Monster hits by K-pop bands and Spanish-speaking rappers show it’s not necessary to sing in English to conquer the world

A band has attained a certain stature when its “world tour” consists of an imperial sweep through four continents, with just half a dozen concerts in each. The South Korea-based girl group Blackpink are currently midway through just such a jaunt – next month, they arrive in Europe to play six dates (London and Manchester included).

Remarkably, this high-visibility procession is the first time the K-pop quartet have toured outside Korea or Japan; more remarkable still, they’ve released just one album and a scant handful of tracks – and while they’ve made English-language videos, most of their material is in Korean or Japanese. Nonetheless, they’re adored by a worldwide fanbase, for whom language is no barrier. Recent industry figures underline the strength of the global music market, with some suggesting the place of the English language at the forefront of pop is diminishing.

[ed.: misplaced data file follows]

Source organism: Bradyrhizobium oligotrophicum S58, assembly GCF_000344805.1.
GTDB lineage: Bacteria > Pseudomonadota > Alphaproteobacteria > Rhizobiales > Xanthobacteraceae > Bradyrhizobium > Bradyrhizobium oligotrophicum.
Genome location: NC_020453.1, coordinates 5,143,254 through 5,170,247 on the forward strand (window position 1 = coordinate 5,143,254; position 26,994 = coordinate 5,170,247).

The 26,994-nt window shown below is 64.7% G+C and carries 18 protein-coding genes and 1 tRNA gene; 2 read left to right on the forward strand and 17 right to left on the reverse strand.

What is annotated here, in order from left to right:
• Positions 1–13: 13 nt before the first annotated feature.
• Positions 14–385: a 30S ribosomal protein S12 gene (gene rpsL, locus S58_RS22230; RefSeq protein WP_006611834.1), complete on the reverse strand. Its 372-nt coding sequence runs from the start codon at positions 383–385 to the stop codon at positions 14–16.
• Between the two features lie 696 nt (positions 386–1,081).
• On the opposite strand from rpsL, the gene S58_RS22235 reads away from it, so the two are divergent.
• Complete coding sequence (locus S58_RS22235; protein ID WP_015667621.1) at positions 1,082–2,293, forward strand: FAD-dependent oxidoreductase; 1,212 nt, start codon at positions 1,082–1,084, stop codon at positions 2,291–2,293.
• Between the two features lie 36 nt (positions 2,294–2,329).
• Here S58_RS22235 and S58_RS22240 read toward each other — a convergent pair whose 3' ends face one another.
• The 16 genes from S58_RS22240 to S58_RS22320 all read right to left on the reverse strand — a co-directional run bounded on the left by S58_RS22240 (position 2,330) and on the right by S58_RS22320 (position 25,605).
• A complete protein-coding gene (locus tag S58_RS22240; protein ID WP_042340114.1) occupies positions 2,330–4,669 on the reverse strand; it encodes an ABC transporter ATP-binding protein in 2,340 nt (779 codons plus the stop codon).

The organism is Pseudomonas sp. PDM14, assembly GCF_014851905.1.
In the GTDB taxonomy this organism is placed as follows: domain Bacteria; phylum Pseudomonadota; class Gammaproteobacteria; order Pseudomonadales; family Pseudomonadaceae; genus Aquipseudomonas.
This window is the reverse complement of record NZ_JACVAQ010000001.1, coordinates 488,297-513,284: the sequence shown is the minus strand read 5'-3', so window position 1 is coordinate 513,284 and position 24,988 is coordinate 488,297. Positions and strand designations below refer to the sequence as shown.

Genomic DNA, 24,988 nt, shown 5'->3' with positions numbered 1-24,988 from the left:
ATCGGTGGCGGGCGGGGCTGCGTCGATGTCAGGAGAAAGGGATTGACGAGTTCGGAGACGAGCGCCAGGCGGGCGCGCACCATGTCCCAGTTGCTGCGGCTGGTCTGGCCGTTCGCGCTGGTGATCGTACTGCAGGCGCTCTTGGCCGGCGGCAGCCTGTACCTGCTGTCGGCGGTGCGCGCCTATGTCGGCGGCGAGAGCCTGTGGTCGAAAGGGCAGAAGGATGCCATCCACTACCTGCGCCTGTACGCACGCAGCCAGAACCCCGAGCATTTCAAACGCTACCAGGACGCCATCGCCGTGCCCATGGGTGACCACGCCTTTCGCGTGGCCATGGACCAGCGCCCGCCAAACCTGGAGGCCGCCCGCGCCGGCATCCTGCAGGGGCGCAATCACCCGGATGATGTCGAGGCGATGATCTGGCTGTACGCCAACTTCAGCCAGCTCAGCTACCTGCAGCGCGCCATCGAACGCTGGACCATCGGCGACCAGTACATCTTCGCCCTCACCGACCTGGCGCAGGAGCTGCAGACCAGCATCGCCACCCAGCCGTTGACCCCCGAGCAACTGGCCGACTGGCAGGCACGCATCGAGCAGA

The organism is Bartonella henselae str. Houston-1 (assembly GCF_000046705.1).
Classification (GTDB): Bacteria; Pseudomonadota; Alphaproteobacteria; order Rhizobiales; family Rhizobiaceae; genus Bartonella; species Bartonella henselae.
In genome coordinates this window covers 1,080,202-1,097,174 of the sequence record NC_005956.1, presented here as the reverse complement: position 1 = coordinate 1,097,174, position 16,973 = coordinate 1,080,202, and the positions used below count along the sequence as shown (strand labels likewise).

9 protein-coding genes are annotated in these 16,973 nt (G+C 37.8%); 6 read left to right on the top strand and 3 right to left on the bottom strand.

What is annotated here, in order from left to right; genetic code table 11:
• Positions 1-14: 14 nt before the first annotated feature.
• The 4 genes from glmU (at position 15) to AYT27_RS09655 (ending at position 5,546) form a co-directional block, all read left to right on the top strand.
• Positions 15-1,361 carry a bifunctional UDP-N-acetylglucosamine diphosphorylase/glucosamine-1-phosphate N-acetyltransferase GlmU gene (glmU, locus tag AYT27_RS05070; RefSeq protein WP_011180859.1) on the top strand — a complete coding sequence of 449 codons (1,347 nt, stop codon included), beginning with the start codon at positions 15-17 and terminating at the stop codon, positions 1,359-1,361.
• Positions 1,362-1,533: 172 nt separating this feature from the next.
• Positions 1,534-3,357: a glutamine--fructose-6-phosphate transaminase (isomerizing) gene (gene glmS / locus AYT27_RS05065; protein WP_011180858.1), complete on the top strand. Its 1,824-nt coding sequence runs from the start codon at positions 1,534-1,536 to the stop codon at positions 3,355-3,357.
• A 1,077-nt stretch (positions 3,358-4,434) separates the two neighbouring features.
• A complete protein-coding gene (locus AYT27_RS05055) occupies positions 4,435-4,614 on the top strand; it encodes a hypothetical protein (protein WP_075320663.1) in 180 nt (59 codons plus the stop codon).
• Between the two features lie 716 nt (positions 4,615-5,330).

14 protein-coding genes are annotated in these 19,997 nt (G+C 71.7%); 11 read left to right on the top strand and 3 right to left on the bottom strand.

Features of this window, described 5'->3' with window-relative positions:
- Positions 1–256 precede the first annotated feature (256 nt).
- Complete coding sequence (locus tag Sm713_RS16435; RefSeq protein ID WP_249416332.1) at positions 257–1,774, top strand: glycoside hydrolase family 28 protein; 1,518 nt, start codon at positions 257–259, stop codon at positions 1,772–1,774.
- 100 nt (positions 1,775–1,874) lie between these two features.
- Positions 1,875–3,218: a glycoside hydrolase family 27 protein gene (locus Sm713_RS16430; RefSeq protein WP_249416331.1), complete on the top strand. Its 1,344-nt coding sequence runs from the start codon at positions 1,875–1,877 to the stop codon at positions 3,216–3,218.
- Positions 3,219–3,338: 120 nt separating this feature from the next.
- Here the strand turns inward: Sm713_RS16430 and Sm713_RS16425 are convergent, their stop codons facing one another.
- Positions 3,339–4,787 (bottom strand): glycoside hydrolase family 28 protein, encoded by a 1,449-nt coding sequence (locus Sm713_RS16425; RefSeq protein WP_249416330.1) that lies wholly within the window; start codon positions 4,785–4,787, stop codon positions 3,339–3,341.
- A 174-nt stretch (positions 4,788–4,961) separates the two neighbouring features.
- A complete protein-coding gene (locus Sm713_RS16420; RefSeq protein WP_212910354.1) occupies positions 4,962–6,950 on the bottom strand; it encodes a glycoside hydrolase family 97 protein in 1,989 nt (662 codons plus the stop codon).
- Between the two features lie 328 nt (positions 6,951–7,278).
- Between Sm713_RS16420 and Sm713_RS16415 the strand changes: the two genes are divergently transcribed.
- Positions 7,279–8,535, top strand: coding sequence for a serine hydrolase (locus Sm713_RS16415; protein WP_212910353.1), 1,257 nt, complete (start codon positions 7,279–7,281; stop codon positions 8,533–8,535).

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Read More Ddu-du you know? English is losing its grip as the language of pop | Caroline Sullivan

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